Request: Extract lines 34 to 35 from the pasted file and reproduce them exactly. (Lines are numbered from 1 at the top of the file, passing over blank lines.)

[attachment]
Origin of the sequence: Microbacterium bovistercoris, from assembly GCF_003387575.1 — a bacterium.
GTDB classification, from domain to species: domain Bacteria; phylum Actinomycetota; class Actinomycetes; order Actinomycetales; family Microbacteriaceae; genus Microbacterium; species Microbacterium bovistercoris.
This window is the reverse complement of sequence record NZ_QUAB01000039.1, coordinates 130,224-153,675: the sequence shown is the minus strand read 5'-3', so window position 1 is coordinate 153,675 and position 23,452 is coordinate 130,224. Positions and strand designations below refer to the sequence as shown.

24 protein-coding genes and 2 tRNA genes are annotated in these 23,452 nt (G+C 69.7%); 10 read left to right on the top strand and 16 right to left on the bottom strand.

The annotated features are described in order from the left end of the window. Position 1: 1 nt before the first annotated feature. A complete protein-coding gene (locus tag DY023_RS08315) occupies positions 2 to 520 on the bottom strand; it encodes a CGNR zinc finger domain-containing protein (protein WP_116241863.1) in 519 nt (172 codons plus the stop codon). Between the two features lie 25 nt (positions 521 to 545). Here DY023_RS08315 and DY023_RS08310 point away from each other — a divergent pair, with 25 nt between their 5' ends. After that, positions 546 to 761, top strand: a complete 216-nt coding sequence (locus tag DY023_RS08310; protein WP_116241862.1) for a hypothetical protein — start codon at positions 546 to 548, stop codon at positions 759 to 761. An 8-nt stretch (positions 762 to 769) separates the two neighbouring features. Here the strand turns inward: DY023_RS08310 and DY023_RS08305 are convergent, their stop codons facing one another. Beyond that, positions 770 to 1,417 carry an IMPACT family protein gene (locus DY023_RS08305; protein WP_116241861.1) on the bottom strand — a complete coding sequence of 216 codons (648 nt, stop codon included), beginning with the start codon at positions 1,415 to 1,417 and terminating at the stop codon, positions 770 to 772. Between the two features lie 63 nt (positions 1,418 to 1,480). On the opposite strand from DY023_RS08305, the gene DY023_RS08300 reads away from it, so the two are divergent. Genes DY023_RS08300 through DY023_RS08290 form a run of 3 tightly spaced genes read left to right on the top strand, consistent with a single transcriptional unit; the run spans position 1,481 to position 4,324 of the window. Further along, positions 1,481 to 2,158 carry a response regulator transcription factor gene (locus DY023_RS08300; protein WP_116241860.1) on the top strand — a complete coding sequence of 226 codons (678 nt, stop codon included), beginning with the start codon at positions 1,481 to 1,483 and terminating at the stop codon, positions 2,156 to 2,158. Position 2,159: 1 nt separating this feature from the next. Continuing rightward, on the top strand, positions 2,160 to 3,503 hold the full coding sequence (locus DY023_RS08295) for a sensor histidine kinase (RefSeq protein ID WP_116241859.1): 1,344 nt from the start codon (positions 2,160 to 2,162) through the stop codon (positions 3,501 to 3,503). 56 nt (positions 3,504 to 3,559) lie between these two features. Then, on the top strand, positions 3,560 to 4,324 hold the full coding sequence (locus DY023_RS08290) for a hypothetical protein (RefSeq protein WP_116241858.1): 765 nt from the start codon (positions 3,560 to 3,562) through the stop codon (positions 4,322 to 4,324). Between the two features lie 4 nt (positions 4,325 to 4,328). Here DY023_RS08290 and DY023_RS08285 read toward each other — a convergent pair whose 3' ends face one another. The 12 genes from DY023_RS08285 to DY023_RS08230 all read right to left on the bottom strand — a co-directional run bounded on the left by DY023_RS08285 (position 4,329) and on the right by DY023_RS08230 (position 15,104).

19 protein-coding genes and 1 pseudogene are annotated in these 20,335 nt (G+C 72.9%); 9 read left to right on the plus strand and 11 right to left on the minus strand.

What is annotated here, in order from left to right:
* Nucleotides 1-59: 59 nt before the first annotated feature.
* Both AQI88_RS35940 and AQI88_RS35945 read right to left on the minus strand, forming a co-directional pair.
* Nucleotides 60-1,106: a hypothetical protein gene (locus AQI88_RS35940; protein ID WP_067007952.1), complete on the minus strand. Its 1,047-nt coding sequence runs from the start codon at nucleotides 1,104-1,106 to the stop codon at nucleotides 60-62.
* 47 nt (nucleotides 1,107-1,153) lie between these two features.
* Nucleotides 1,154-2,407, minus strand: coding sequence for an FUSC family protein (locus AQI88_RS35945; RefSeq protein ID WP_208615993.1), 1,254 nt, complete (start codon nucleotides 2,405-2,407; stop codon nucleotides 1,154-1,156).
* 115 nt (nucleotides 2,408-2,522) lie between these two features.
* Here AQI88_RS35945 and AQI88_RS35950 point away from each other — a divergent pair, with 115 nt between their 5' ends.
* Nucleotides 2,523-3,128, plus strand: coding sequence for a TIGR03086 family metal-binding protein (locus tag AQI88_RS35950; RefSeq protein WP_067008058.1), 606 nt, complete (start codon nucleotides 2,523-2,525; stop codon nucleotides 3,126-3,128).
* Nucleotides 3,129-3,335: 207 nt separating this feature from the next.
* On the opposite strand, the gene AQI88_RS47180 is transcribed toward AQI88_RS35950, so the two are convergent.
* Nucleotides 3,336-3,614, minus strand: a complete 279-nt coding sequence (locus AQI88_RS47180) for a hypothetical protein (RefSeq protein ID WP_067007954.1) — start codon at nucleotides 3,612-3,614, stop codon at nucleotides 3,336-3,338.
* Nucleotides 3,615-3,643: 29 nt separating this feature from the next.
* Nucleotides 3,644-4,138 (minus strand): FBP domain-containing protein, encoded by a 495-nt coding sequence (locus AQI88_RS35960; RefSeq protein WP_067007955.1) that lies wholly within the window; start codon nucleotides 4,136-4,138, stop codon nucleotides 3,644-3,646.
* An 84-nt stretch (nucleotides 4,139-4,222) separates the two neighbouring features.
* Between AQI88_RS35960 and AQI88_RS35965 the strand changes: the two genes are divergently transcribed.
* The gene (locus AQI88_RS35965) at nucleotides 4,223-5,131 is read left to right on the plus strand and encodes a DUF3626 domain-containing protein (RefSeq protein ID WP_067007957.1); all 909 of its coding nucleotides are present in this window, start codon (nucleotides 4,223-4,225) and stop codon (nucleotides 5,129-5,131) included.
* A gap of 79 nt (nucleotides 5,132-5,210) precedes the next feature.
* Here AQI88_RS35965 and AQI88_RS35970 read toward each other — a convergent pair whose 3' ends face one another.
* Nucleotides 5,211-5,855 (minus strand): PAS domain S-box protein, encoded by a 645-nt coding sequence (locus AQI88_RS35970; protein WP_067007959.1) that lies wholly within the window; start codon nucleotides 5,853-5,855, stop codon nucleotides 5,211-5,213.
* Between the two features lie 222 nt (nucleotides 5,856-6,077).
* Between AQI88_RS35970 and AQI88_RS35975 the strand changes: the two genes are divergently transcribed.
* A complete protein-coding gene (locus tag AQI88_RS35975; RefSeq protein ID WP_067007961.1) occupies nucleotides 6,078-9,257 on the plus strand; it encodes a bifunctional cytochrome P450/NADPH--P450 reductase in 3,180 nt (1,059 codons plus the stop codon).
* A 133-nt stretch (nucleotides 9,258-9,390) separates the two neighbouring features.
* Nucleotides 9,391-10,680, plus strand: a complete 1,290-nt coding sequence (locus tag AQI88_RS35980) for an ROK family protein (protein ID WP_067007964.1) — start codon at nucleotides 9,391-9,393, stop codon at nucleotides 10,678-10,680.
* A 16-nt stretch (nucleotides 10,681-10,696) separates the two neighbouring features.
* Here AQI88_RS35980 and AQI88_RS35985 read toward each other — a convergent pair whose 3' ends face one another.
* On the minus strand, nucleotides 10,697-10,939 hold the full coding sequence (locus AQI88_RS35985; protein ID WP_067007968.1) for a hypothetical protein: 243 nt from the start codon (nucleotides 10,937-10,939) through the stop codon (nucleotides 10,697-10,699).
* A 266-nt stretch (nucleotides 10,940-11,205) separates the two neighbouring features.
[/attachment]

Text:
* On the minus strand, nucleotides 10,697-10,939 hold the full coding sequence (locus AQI88_RS35985; protein ID WP_067007968.1) for a hypothetical protein: 243 nt from the start codon (nucleotides 10,937-10,939) through the stop codon (nucleotides 10,697-10,699).
* A 266-nt stretch (nucleotides 10,940-11,205) separates the two neighbouring features.